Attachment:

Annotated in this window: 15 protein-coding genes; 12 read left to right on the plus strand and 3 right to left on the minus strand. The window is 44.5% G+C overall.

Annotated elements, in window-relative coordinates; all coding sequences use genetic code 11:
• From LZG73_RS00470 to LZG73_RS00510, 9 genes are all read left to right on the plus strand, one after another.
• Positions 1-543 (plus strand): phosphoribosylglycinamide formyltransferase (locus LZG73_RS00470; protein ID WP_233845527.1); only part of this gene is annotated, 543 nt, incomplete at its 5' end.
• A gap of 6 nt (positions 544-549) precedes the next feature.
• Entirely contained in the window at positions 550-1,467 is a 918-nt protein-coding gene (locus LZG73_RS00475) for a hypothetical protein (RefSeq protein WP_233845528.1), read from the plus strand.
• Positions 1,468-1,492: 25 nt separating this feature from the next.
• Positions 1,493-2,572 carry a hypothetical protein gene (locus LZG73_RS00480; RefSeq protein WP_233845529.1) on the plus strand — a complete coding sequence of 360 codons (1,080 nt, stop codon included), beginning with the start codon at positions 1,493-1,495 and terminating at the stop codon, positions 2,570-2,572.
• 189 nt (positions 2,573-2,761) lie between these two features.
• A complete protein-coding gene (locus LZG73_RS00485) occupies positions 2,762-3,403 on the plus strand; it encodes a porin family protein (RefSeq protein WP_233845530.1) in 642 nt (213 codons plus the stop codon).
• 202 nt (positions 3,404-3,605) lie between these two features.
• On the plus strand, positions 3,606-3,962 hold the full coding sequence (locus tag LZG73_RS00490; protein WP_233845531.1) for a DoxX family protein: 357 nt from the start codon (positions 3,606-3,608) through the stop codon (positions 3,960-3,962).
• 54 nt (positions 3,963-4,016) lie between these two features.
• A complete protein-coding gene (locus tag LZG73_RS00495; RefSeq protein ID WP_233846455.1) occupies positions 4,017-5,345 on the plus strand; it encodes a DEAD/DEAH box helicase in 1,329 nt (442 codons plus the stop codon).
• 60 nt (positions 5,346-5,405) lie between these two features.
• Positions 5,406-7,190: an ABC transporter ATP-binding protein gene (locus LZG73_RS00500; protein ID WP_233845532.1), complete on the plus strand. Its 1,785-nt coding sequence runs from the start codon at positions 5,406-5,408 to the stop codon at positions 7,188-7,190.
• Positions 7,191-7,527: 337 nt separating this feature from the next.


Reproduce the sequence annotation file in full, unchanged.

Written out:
Annotated in this window: 15 protein-coding genes; 12 read left to right on the plus strand and 3 right to left on the minus strand. The window is 44.5% G+C overall.

Annotated elements, in window-relative coordinates; all coding sequences use genetic code 11:
• From LZG73_RS00470 to LZG73_RS00510, 9 genes are all read left to right on the plus strand, one after another.
• Positions 1-543 (plus strand): phosphoribosylglycinamide formyltransferase (locus LZG73_RS00470; protein ID WP_233845527.1); only part of this gene is annotated, 543 nt, incomplete at its 5' end.
• A gap of 6 nt (positions 544-549) precedes the next feature.
• Entirely contained in the window at positions 550-1,467 is a 918-nt protein-coding gene (locus LZG73_RS00475) for a hypothetical protein (RefSeq protein WP_233845528.1), read from the plus strand.
• Positions 1,468-1,492: 25 nt separating this feature from the next.
• Positions 1,493-2,572 carry a hypothetical protein gene (locus LZG73_RS00480; RefSeq protein WP_233845529.1) on the plus strand — a complete coding sequence of 360 codons (1,080 nt, stop codon included), beginning with the start codon at positions 1,493-1,495 and terminating at the stop codon, positions 2,570-2,572.
• 189 nt (positions 2,573-2,761) lie between these two features.
• A complete protein-coding gene (locus LZG73_RS00485) occupies positions 2,762-3,403 on the plus strand; it encodes a porin family protein (RefSeq protein WP_233845530.1) in 642 nt (213 codons plus the stop codon).
• 202 nt (positions 3,404-3,605) lie between these two features.
• On the plus strand, positions 3,606-3,962 hold the full coding sequence (locus tag LZG73_RS00490; protein WP_233845531.1) for a DoxX family protein: 357 nt from the start codon (positions 3,606-3,608) through the stop codon (positions 3,960-3,962).
• 54 nt (positions 3,963-4,016) lie between these two features.
• A complete protein-coding gene (locus tag LZG73_RS00495; RefSeq protein ID WP_233846455.1) occupies positions 4,017-5,345 on the plus strand; it encodes a DEAD/DEAH box helicase in 1,329 nt (442 codons plus the stop codon).
• 60 nt (positions 5,346-5,405) lie between these two features.
• Positions 5,406-7,190: an ABC transporter ATP-binding protein gene (locus LZG73_RS00500; protein ID WP_233845532.1), complete on the plus strand. Its 1,785-nt coding sequence runs from the start codon at positions 5,406-5,408 to the stop codon at positions 7,188-7,190.
• Positions 7,191-7,527: 337 nt separating this feature from the next.